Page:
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April 18, 2012

Researchers Use Nanoparticles To Image Brain Tumours, Aiding Surgical Removal




 Nanotechnology
Nanoparticles that can be imaged three different ways at once have enabled Stanford University School of Medicine scientists to remove brain tumors from mice with unprecedented accuracy.
Nanoparticles that can be imaged three different ways at once have enabled Stanford University School of Medicine scientists to remove brain tumours from mice with unprecedented accuracy.

The study published online April 15 in Nature Medicine, a team led by Sam Gambhir, MD, PhD, professor and chair of radiology, showed that the minuscule nanoparticles engineered in his lab homed in on and highlighted brain tumors, precisely delineating their boundaries and greatly easing their complete removal. The new technique could someday help improve the prognosis of patients with deadly brain cancers.

About 14,000 people are diagnosed annually with brain cancer in the United States. Of those cases, about 3,000 are glioblastomas, the most aggressive form of brain tumor. The prognosis for glioblastoma is bleak: the median survival time without treatment is three months. Surgical removal of such tumors — a virtual imperative whenever possible — prolongs the typical patient’s survival by less than a year. One big reason for this is that it is almost impossible for even the most skilled neurosurgeon to remove the entire tumor while sparing normal brain.

The nanoparticles used in the study are essentially tiny gold balls coated with imaging reagents. Each nanoparticle measures less than five one-millionths of an inch in diameter — about one-sixtieth that of a human red blood cell.

“We hypothesized that these particles, injected intravenously, would preferentially home in on tumors but not healthy brain tissue,” said Gambhir, who is also a member of the Stanford Cancer Institute. “The tiny blood vessels that feed a brain tumor are leaky, so we hoped that the spheres would bleed out of these vessels and lodge in nearby tumor material.” The particles’ gold cores, enhanced as they are by specialized coatings, would then render the particles simultaneously visible to three distinct methods of imaging, each contributing uniquely to an improved surgical outcome.

One of those methods, magnetic resonance imaging, is already frequently used to give surgeons an idea of where in the brain the tumor resides before they operate. MRI is well-equipped to determine a tumor’s boundaries, but when used preoperatively it can’t perfectly describe an aggressively growing tumor’s position within a subtly dynamic brain at the time the operation itself takes place.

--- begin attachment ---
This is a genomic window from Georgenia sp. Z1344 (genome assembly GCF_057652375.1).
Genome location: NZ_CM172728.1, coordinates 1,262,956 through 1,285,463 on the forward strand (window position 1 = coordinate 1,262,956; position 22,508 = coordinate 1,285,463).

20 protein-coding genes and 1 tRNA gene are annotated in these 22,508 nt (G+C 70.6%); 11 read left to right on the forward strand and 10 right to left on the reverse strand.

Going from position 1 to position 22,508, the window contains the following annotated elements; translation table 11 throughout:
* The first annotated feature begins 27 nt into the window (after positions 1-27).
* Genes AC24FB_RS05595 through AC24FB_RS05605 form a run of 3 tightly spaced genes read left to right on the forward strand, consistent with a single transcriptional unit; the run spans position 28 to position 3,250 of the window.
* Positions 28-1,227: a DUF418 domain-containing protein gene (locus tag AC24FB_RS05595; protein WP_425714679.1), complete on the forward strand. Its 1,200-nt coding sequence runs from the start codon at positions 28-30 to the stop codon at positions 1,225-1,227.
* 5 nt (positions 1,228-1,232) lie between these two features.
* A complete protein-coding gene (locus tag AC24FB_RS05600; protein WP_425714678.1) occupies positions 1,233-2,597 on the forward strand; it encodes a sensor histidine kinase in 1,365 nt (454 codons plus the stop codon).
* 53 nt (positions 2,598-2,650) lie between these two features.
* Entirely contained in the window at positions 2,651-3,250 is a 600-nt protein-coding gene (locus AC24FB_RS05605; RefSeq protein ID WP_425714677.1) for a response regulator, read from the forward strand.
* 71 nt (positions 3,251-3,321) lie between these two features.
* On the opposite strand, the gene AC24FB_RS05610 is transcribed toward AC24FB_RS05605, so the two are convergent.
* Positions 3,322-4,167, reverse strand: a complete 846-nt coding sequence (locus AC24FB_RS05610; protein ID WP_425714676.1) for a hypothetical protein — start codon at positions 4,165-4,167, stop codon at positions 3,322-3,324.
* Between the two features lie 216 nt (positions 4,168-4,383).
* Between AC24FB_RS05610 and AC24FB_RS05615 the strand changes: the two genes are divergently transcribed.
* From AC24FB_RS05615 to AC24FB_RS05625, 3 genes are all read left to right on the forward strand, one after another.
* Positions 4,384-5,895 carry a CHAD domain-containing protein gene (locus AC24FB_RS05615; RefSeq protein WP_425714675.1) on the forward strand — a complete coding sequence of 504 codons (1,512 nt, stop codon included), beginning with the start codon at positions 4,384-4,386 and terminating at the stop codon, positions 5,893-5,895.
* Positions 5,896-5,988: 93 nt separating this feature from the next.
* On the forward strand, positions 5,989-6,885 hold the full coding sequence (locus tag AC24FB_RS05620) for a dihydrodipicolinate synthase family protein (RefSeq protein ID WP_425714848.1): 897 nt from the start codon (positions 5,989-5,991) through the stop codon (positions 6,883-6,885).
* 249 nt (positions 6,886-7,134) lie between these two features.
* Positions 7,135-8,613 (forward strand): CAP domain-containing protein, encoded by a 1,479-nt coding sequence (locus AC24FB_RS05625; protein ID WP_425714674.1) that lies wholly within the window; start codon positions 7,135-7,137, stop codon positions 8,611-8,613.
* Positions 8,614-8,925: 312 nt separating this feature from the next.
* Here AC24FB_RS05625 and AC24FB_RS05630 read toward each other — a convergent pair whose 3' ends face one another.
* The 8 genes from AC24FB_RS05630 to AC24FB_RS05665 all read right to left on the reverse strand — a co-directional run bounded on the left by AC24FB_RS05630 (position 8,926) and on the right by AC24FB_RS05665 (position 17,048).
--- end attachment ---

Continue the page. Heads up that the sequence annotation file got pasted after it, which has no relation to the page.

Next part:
The Gambhir team’s nanoparticles are coated with gadolinium, an MRI contrast agent, in a way that keeps them stably attached to the relatively inert spheres in a blood-like environment. (In a 2011 study published in Science Translational Medicine, Gambhir and his colleagues showed in small animal models that nanoparticles similar to those used in this new study, but not containing gadolinium, were nontoxic.)

“With brain tumors, surgeons don’t have the luxury of removing large amounts of surrounding normal brain tissue to be sure no cancer cells are left,” said Gambhir, who is the Virginia and D.K. Ludwig Professor for Clinical Investigation in Cancer Research and director of the Molecular Imaging Program at Stanford. “You clearly have to leave as much of the healthy brain intact as you possibly can.”

A second, newer method is photoacoustic imaging, in which pulses of light are absorbed by materials such as the nanoparticles’ gold cores. The particles heat up slightly, producing detectable ultrasound signals from which a three-dimensional image of the tumor can be computed. Because this mode of imaging has high depth penetration and is highly sensitive to the presence of the gold particles, it can be useful in guiding removal of the bulk of a tumor during surgery.

The third method, called Raman spectroscopy, leverages the capacity of certain materials (included in a layer coating the gold spheres) to give off almost undetectable amounts of light in a signature pattern consisting of several distinct wavelengths. The gold cores’ surfaces amplify the feeble Raman signals so they can be captured by a special microscope.

To demonstrate the utility of their approach, the investigators first showed via various methods that the lab’s nanoparticles specifically targeted tumor tissue, and only tumor tissue.


SOURCE  Stanford School of Medicine


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